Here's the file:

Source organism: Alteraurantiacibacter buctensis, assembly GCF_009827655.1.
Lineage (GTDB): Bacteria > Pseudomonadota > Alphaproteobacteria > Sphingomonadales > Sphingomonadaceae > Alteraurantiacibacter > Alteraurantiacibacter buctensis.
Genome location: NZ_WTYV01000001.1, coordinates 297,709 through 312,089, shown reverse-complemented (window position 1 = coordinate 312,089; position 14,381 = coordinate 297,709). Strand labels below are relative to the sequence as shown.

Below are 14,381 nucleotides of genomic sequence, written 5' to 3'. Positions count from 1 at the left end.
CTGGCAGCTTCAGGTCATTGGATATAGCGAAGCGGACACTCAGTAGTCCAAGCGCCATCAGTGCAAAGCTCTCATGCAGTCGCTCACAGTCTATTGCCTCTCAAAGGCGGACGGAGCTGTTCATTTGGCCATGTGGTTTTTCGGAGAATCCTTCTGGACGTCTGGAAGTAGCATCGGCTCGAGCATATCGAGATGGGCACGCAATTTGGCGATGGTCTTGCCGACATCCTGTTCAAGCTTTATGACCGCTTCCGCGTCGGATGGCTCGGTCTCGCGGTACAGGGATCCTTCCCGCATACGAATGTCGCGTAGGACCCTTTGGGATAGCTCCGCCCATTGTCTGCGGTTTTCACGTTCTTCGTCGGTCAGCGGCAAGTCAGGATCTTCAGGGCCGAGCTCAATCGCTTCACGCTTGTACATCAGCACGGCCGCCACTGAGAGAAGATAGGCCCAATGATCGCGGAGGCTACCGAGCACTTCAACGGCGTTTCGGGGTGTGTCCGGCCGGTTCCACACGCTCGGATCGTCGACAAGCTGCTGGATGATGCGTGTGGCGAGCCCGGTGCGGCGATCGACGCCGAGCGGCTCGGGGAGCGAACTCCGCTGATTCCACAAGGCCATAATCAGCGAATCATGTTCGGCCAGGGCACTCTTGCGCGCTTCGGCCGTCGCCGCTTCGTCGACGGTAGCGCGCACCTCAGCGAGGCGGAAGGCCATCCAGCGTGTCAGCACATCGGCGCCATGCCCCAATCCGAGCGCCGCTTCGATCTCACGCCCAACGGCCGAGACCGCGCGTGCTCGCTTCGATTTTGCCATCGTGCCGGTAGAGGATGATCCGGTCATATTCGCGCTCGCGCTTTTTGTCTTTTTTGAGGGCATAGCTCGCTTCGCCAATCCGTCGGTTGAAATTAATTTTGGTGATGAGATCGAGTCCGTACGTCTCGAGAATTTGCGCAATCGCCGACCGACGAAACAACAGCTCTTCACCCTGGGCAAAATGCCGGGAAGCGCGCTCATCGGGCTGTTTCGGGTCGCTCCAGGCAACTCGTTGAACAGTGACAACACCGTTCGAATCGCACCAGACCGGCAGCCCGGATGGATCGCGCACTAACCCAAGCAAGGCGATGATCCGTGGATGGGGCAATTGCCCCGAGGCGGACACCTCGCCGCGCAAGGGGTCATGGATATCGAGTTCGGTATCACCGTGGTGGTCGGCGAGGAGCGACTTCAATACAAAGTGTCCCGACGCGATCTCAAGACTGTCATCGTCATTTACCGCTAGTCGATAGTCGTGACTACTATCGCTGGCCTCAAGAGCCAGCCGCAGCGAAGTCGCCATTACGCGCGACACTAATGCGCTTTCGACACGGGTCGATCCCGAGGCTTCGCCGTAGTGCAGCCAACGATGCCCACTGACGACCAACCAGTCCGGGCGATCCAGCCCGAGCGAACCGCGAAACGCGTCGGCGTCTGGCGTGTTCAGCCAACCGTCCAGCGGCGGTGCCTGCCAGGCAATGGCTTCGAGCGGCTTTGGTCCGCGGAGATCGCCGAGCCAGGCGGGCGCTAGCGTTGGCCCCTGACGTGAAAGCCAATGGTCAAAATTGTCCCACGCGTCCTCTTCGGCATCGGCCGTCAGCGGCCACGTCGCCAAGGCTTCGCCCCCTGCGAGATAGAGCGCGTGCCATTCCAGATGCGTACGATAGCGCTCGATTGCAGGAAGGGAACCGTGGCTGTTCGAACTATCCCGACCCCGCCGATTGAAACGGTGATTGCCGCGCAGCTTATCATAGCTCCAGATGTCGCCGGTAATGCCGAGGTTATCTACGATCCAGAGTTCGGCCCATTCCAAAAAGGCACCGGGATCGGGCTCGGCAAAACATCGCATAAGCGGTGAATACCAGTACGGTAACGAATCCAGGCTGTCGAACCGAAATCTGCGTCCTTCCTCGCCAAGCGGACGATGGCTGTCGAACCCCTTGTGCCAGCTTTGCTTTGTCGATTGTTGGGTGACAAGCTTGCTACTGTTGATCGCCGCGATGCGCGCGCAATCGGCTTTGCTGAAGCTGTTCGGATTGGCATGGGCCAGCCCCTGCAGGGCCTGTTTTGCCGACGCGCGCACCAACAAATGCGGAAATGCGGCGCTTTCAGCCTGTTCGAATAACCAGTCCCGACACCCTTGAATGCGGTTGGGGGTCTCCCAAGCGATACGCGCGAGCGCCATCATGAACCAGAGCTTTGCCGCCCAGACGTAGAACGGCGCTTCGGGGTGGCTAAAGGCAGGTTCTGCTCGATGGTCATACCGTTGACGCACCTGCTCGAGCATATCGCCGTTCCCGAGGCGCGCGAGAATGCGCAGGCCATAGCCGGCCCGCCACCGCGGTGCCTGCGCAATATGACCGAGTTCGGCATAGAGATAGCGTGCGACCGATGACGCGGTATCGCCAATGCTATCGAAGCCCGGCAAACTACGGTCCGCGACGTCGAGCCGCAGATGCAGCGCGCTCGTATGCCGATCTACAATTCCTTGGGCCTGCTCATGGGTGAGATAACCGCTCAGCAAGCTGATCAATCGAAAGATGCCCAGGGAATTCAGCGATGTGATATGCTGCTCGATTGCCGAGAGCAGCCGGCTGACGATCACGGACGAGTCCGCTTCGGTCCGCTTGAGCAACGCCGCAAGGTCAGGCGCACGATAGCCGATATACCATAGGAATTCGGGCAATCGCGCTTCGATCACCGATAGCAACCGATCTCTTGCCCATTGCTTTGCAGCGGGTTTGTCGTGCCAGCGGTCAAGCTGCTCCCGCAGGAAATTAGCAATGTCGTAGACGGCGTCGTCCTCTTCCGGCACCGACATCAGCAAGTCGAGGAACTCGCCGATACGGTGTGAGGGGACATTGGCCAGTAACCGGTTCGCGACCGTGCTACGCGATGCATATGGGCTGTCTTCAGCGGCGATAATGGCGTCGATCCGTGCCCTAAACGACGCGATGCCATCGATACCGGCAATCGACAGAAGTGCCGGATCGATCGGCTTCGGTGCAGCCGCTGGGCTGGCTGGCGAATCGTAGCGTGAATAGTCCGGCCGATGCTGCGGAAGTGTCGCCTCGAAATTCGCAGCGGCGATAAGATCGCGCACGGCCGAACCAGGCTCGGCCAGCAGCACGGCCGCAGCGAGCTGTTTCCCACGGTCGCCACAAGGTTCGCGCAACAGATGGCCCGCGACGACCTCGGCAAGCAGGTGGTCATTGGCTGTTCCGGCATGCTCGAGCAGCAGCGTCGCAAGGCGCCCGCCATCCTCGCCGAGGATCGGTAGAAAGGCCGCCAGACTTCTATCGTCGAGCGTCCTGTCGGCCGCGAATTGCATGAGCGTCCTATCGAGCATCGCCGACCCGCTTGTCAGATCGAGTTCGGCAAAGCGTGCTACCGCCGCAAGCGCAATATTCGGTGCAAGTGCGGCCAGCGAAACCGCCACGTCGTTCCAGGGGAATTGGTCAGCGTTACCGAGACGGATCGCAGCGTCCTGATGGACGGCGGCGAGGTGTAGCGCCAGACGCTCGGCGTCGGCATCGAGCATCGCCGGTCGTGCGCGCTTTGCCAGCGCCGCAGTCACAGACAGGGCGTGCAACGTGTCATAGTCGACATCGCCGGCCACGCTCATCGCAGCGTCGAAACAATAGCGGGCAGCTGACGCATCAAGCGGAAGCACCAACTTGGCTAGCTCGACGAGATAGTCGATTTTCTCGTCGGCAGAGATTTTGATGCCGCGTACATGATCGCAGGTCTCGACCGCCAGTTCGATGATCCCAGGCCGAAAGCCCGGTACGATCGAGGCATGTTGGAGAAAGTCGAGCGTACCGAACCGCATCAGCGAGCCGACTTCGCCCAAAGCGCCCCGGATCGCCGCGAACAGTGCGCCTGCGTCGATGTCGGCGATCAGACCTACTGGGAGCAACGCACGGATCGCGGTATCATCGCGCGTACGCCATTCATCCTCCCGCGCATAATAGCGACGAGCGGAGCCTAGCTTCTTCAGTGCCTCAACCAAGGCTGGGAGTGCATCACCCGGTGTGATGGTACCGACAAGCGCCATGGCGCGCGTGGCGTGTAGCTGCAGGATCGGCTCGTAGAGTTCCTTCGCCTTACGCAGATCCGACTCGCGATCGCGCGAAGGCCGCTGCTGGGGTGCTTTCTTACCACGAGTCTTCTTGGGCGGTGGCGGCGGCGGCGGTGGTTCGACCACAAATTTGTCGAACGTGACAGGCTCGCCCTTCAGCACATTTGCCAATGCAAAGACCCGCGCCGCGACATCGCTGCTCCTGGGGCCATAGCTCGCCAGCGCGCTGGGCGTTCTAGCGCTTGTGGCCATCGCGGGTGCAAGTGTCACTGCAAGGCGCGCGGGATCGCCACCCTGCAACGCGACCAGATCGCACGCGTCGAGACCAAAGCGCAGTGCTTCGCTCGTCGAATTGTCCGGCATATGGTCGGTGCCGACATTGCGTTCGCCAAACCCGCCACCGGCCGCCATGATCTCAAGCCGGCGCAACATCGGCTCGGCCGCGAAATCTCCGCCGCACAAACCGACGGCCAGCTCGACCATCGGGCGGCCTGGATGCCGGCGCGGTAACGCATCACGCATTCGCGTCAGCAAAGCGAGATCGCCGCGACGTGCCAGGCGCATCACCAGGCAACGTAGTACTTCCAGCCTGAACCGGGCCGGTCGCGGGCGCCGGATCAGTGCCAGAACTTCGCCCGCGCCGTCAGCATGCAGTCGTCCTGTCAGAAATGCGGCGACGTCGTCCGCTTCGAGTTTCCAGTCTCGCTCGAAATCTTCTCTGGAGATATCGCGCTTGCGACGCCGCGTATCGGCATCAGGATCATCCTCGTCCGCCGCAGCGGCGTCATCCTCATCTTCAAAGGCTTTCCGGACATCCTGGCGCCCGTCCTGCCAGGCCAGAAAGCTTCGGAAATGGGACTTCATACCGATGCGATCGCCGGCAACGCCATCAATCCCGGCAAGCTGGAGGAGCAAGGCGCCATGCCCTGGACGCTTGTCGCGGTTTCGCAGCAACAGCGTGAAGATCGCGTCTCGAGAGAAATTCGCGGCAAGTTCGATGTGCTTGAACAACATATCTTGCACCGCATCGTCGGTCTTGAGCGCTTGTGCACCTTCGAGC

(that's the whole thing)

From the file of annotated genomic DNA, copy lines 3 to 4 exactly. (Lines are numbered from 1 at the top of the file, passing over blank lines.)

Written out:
Genome location: NZ_WTYV01000001.1, coordinates 297,709 through 312,089, shown reverse-complemented (window position 1 = coordinate 312,089; position 14,381 = coordinate 297,709). Strand labels below are relative to the sequence as shown.

Below are 14,381 nucleotides of genomic sequence, written 5' to 3'. Positions count from 1 at the left end.